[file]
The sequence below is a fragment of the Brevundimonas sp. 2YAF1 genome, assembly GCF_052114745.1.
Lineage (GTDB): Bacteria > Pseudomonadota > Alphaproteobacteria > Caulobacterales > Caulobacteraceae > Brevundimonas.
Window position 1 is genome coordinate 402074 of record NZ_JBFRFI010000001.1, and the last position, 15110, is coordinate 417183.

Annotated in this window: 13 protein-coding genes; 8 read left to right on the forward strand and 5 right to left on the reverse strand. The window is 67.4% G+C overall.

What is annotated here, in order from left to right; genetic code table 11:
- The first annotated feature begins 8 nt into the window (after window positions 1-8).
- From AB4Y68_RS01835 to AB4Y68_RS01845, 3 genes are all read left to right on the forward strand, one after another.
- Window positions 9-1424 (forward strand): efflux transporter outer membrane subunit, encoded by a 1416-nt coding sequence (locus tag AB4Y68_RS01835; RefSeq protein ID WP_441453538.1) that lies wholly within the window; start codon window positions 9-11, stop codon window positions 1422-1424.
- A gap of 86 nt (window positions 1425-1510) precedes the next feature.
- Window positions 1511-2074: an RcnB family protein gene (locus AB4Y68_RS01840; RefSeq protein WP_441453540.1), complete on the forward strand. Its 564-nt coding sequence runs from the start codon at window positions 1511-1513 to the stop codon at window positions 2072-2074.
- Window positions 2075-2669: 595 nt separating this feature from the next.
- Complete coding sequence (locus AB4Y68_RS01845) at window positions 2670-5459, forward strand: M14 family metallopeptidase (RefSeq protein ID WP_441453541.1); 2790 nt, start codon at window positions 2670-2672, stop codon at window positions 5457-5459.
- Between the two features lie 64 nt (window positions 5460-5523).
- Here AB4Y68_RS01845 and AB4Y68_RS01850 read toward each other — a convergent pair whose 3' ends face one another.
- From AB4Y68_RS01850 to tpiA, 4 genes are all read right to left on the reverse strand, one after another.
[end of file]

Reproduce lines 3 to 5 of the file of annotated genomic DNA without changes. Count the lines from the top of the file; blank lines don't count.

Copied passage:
Window position 1 is genome coordinate 402074 of record NZ_JBFRFI010000001.1, and the last position, 15110, is coordinate 417183.

Annotated in this window: 13 protein-coding genes; 8 read left to right on the forward strand and 5 right to left on the reverse strand. The window is 67.4% G+C overall.

What is annotated here, in order from left to right; genetic code table 11: